I would like to extend an invitation to all residents of Groton and Dunstable, on behalf of Groton-Dunstable Regional Middle School Principal Steve Silverman and the members of the “What Is a Million?” school enrichment program, to join us in a special celebration on May 31 from 1 to 3 p.m. as we celebrate the culmination of our two-year-long pennies project.
On that day, we will unveil and dedicate a memorial to the children who were murdered during the Holocaust. The memorial will be located inside the middle school south building, adjacent to the entrance of the Performing Art Center. It will consist of a huge, clear, acrylic container that is 6 feet tall, 5 feet long and 2 feet wide and will contain 1.5 million pennies — each penny representing a Jewish child’s life taken during the Holocaust. A commemorative plaque will be hung on the front of the container.
The day will celebrate the end (or is it actually the beginning?) of a remarkable journey begun in January 2006, during the eighth grade’s study of the Holocaust, when they learned that over six million Jews were among the 12 million total who perished at the hands of the Nazis during that horrendous period. One and one-half million of those murdered were the Jewish children.
We will begin the day’s activities at 1 p.m. with a ceremony in the Performing Arts Center. The ceremony will include remarks by the students who have been involved in this project as well as comments from some very special guests — including very special donors to the project — as well as Holocaust survivors.
This project was inspired in part by the students’ viewing of the award-winning documentary film “Paper Clips,” which was written, produced and co-directed by Joe Fab. The documentary told the story of a group of middle school students from Whitwell, Tenn., a mostly white town like Groton and Dunstable, whose study of the Holocaust lead them to collect six million paper clips to understand the concept of how many Jews were killed during that tragic period.
Parent Amy Degen had seen the film and knew she wanted to have it shown in Groton. In addition to having eighth grade students view the film during an assembly at the middle school, Degen also arranged for the film to be shown for community residents at the Performing Art Center and at Groton School. The film’s producer, Joe Fab, spoke with residents after both community viewings of the film.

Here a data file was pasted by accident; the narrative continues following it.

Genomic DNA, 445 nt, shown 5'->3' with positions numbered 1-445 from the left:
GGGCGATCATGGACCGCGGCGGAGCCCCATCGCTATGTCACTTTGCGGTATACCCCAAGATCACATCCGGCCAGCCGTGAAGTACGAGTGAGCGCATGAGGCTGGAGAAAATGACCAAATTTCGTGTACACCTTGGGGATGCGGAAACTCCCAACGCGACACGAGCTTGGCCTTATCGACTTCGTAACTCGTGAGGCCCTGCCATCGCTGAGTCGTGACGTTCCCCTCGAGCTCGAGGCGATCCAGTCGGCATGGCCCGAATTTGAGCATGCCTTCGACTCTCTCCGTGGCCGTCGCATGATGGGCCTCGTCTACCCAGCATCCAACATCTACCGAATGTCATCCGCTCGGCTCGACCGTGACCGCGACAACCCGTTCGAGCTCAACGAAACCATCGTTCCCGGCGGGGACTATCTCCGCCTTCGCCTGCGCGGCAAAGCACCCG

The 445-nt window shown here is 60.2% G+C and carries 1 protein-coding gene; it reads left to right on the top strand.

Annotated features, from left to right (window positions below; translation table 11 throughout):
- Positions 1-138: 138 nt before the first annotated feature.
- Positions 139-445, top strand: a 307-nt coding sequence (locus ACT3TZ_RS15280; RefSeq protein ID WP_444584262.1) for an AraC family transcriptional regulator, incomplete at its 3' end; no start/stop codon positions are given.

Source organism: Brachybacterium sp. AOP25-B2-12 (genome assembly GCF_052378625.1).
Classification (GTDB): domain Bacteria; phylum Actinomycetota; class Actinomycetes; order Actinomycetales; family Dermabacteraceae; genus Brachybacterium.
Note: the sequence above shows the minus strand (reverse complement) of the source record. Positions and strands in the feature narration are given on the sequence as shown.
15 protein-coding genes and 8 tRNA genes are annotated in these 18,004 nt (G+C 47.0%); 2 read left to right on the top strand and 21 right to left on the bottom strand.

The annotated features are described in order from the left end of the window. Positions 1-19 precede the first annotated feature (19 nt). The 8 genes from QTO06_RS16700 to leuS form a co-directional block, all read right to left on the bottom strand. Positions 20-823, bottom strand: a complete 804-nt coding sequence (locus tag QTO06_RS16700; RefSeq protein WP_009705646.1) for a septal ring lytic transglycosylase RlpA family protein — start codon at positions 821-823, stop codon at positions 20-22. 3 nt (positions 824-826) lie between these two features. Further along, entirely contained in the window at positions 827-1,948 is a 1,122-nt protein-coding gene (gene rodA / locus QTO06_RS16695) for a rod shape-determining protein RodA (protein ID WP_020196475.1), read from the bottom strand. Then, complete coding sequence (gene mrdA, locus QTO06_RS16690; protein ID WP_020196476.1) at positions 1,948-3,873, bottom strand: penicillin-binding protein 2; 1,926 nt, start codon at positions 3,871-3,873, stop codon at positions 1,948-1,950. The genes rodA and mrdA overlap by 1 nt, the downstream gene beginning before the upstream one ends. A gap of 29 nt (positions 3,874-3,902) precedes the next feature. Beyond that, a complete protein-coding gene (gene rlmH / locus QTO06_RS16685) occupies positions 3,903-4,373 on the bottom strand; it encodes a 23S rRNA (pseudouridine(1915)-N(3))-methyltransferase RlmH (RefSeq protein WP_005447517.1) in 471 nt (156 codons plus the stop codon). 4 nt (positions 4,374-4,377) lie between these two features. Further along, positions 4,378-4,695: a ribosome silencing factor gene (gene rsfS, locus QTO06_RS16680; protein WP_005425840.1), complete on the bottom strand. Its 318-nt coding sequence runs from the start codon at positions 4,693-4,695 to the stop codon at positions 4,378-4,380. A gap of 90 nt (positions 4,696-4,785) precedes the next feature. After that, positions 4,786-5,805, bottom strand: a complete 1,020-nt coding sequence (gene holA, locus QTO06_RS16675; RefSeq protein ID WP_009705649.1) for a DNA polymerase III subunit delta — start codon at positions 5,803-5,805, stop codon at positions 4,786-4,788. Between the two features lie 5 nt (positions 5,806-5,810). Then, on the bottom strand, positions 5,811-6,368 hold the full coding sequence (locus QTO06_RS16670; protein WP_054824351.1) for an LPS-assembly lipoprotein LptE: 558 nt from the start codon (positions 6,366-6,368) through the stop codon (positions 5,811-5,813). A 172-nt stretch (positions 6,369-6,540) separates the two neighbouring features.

When I recently contacted Joe Fab to let him know that we have finally reached our goal of encasing the pennies in a permanent memorial, he wrote:
“To my friends at Groton Dunstable Regional Middle School… About two years ago, you and your school opened your doors and your hearts to me. Nothing has dimmed my memory of my time with you. In fact, I’ve traveled to many schools since then and often speak about my visit to Groton. What do I say?
“Well, I tell them that your school is home to young people who are not just members of the Groton student body, not just players in the local community. I tell them that you are citizens of this planet. I announce that about you in a strong, firm voice. And I don’t mind you knowing that I say it with tears of pride in my eyes.
“Nothing gives me greater encouragement or a more profound sense of hope than students like yourselves. You’ve looked beyond the distractions around you– XBoxes, iPods, Web sites, the mall — and focused on the bigger picture: The humanity that connects us all. As Maya Angelou says, ‘We are more alike than we are unalike.’ You’ve perceived that truth, and you’ve acted on it. And therein lies the possibility of a better world.
“It is often said that after Hitler and the Nazis themselves, the most to blame for the horrors of the Holocaust were the bystanders: Those who knew, but did nothing. Through your project, you’ve declared that you are not bystanders.
“And here’s the big news: You can never go back to being unconscious; you can never go back to claiming ignorance as an excuse for inaction. And that big news is good news. Because you’re the ones we’ve been waiting for. You are citizens of the planet. I’m counting on you, we’re all counting on you, to keep doing what you’re doing. Stand for compassion, stand for justice think big! And change the world.” — Joe Fab
My friends, there is still some work that needs to be done. We need to unwrap many rolls of pennies in order to place them into the container. Members of the Groton Woman’s Club have already volunteered to help. If you would like to help us unroll the pennies and place them into the container and join other community members in lending a hand in the completion of this permanent memorial, please contact Amy Degen at (978) 448-0281 or e-mail email@example.com. If you are interested in obtaining tickets to attend the program, please contact Kim Flanagan at (978) 649-7985 or e-mail firstname.lastname@example.org.
Please join us on Saturday, May 31 at 1 p.m. in the Performing Art Center and be a part of this special day as we honor those children lost in the Holocaust and pay tribute to our children of Groton and Dunstable who have worked so hard to memorialize them.
“What Is a Million?” Advisor
Groton-Dunstable Middle School